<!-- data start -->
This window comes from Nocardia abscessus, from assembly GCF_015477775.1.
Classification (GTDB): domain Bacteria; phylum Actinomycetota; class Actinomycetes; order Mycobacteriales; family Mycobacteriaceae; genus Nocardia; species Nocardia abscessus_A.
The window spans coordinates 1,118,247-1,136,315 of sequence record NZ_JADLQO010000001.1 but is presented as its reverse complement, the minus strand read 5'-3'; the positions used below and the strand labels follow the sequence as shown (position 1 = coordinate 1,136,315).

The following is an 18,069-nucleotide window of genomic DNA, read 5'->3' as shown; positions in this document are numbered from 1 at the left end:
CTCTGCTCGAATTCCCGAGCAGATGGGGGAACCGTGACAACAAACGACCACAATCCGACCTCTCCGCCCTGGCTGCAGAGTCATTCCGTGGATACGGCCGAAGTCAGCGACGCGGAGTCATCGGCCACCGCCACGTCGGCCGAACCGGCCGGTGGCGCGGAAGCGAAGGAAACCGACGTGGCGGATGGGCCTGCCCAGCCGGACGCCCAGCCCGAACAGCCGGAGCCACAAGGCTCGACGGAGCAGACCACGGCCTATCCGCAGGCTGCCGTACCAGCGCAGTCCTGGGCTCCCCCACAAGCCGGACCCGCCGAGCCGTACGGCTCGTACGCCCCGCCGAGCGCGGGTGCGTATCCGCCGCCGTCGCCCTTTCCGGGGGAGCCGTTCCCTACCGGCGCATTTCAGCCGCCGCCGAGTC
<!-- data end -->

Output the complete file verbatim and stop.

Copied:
This window comes from Nocardia abscessus, from assembly GCF_015477775.1.
Classification (GTDB): domain Bacteria; phylum Actinomycetota; class Actinomycetes; order Mycobacteriales; family Mycobacteriaceae; genus Nocardia; species Nocardia abscessus_A.
The window spans coordinates 1,118,247-1,136,315 of sequence record NZ_JADLQO010000001.1 but is presented as its reverse complement, the minus strand read 5'-3'; the positions used below and the strand labels follow the sequence as shown (position 1 = coordinate 1,136,315).

The following is an 18,069-nucleotide window of genomic DNA, read 5'->3' as shown; positions in this document are numbered from 1 at the left end:
CTCTGCTCGAATTCCCGAGCAGATGGGGGAACCGTGACAACAAACGACCACAATCCGACCTCTCCGCCCTGGCTGCAGAGTCATTCCGTGGATACGGCCGAAGTCAGCGACGCGGAGTCATCGGCCACCGCCACGTCGGCCGAACCGGCCGGTGGCGCGGAAGCGAAGGAAACCGACGTGGCGGATGGGCCTGCCCAGCCGGACGCCCAGCCCGAACAGCCGGAGCCACAAGGCTCGACGGAGCAGACCACGGCCTATCCGCAGGCTGCCGTACCAGCGCAGTCCTGGGCTCCCCCACAAGCCGGACCCGCCGAGCCGTACGGCTCGTACGCCCCGCCGAGCGCGGGTGCGTATCCGCCGCCGTCGCCCTTTCCGGGGGAGCCGTTCCCTACCGGCGCATTTCAGCCGCCGCCGAGTC